Obama fielded questions on college costs, immigration, collective bargaining rights, the debt limit, manufacturing jobs, the housing crisis and many other topics as Twitter users sent queries in by the tens of thousands.

A handful of journalists from newspapers around the country were asked by Twitter to join the event as "curators," a role that entailed trying to generate questions on the economy from Twitter users and helping the company to identify trends in the inquiries.

The White House used its official Twitter account, @WhiteHouse, to boil Obama's answers down to 140 characters or less. Twitter was also retweeting the condensed answers.

For example, when Obama was asked about protecting collective bargaining rights, his answer ran more than 2,600 spoken characters. The White House summarized him in two consecutive Tweets: "Collective bargaining responsible for so many benefits/protections we take for granted on the job ... All of us will have to make adjustments for 21st century, but principle of collective bargaining must be protected".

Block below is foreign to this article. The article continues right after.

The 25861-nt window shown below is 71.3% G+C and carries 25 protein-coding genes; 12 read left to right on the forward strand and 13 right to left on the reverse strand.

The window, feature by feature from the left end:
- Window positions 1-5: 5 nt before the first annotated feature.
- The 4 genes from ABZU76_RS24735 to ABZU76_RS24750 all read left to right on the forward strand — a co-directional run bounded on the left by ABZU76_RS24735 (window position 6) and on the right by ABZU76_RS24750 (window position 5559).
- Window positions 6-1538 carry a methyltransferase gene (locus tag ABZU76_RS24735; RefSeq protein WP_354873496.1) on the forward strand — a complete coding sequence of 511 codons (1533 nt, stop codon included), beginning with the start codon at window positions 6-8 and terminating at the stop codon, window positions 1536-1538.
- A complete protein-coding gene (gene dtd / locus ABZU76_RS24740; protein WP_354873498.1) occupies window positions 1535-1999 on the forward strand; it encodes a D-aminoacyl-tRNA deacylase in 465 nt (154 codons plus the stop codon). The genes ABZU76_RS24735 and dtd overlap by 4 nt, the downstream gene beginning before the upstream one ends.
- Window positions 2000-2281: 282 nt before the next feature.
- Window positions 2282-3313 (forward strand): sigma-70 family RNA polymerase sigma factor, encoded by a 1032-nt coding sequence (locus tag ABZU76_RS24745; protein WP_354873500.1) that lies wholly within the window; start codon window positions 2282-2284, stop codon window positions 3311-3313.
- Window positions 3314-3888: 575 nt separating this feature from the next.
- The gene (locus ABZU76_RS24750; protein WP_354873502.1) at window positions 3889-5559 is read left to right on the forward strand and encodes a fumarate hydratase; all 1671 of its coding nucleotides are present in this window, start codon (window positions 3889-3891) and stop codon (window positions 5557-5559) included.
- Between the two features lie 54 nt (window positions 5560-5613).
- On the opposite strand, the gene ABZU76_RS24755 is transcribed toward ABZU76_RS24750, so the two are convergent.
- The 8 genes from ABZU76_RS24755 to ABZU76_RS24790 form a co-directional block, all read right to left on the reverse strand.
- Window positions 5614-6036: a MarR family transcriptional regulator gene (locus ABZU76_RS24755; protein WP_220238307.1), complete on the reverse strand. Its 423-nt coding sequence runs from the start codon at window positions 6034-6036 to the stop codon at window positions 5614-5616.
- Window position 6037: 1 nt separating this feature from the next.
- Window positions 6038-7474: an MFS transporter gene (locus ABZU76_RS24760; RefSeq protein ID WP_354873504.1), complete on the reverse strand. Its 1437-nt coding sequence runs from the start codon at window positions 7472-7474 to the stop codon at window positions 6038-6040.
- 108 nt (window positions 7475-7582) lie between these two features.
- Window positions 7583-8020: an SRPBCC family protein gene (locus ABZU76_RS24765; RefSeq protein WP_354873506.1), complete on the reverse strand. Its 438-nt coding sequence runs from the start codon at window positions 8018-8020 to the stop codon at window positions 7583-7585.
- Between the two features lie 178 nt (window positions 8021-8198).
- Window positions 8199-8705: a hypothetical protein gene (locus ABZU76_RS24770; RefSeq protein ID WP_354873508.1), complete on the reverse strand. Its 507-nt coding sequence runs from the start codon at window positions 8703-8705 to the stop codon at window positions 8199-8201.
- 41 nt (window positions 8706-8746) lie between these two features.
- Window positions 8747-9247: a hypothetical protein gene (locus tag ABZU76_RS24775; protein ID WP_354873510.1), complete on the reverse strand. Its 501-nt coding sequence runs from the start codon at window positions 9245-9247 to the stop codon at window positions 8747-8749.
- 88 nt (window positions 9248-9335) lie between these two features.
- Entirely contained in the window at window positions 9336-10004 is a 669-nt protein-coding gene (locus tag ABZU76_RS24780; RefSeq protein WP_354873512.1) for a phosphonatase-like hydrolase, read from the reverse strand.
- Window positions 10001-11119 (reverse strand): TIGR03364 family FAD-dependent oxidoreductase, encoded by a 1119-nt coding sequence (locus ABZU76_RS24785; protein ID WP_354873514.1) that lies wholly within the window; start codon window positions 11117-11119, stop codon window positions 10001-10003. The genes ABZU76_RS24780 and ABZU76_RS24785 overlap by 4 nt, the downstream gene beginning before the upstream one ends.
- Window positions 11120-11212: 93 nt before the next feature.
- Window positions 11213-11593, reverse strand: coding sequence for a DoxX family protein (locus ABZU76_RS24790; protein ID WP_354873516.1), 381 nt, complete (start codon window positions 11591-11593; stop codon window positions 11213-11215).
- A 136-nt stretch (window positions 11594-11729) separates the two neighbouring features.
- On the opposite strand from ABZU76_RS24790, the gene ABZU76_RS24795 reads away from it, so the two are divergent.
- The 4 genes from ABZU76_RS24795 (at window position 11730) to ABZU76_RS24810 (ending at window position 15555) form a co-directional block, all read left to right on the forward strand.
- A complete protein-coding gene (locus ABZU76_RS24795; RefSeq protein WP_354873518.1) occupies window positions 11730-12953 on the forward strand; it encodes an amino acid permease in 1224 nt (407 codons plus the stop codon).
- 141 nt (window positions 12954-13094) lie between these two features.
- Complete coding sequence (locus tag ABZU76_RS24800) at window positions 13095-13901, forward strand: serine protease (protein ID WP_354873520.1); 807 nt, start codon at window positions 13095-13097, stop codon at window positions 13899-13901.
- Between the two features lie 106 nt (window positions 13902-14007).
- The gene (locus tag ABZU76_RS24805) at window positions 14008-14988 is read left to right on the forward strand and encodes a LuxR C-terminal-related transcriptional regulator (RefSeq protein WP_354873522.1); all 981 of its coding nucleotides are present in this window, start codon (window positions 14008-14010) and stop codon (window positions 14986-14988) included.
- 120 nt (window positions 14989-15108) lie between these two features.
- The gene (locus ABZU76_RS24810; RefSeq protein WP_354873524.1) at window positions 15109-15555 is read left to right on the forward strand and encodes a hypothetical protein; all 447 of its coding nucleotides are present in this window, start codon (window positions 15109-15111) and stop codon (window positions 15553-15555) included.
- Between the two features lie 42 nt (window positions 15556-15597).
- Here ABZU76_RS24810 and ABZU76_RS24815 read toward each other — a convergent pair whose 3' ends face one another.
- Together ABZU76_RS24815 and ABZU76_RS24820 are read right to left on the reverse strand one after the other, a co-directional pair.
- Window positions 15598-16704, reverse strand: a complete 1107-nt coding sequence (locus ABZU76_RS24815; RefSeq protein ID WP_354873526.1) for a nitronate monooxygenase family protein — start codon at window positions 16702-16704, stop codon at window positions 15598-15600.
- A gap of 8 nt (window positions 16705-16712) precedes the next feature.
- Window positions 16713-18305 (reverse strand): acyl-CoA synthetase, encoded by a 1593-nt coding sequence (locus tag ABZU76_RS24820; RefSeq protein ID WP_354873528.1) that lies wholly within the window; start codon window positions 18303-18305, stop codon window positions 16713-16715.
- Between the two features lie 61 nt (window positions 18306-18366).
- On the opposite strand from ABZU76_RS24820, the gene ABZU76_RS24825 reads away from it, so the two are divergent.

Tweeters responded en masse with ideas for how to reduce the nation's deficit: cut defense contracting, trim the war on drugs, stop giving money to Pakistan, raise taxes, cut oil subsidies.

As to that first question on mistakes made, Obama allowed that his administration had underestimated the severity of the recession, and so he did not prepare the American people "for how long this was going to take" and the tough choices that lay ahead. Obama also said the problems in the housing market were more stubborn than expected, and he'd had to revamp his assistance programs several times.

The town hall also marked the first White House "Tweetup" -- that's an in-person gathering of people who are connected through Twitter. The White House invited about 30 people who follow the administration's official Twitter account to come to Washington to take part in Wednesday's event.